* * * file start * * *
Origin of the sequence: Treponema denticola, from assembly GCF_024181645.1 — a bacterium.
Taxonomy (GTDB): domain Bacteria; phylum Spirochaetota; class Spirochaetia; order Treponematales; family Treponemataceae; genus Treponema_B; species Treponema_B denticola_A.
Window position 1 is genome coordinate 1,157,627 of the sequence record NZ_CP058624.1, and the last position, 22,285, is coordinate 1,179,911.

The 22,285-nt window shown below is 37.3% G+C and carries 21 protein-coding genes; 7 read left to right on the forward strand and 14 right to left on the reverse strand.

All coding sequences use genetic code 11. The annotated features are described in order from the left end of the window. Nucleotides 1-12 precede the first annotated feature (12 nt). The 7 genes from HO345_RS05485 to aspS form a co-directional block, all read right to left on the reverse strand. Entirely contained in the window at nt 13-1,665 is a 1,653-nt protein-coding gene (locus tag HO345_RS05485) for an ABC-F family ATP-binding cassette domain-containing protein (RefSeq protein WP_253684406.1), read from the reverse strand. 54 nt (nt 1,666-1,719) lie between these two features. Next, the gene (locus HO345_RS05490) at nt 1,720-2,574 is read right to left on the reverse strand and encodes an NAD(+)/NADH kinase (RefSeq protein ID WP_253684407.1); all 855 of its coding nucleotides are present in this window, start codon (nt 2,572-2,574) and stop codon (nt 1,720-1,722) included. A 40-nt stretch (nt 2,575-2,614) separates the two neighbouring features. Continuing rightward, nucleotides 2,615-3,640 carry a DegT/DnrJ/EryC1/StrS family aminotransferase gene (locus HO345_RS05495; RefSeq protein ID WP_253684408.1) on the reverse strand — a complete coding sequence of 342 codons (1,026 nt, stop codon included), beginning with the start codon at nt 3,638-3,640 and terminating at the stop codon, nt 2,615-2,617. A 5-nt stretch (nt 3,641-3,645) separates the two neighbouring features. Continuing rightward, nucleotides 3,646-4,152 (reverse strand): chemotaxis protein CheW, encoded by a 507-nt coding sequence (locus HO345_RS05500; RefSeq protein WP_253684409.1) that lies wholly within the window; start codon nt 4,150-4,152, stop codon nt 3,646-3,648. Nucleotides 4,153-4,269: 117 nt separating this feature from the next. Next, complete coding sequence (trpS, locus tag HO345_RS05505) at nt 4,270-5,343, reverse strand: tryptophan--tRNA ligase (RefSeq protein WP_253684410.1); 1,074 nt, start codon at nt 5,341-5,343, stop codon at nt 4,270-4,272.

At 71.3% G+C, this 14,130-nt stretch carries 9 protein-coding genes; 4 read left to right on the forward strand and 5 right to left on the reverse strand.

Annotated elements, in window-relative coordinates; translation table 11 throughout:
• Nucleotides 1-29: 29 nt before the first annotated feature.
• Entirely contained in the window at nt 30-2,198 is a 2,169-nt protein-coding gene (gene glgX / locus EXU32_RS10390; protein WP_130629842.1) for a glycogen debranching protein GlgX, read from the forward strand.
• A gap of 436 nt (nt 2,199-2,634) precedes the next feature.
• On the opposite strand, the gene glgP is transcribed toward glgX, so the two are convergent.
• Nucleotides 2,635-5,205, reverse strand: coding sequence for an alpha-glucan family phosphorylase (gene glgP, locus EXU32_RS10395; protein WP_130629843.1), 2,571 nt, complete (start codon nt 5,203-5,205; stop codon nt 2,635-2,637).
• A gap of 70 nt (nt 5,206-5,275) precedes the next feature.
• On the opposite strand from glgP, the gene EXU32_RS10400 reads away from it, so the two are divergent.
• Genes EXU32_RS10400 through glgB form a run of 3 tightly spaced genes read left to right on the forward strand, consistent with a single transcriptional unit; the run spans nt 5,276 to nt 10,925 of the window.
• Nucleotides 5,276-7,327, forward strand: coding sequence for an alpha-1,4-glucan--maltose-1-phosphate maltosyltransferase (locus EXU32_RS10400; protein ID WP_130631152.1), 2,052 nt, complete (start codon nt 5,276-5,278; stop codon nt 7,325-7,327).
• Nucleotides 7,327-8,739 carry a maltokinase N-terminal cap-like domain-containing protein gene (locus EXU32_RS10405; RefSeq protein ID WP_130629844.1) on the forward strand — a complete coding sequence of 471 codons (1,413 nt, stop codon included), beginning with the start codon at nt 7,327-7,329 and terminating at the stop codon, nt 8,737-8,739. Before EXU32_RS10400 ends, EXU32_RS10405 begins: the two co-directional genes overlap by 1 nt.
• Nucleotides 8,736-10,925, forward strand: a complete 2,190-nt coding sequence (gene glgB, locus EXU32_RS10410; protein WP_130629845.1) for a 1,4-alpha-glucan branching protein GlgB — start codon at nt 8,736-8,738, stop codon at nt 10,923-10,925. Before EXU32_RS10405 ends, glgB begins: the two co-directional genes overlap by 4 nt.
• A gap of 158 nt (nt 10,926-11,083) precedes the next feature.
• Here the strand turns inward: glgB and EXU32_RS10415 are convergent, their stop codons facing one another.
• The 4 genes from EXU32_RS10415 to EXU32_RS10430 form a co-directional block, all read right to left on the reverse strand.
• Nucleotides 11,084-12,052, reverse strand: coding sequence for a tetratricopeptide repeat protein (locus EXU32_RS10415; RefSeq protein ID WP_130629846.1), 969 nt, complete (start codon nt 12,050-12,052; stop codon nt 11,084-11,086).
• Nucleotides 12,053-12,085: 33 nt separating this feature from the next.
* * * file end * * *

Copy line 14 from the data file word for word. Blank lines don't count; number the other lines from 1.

• On the opposite strand from glgP, the gene EXU32_RS10400 reads away from it, so the two are divergent.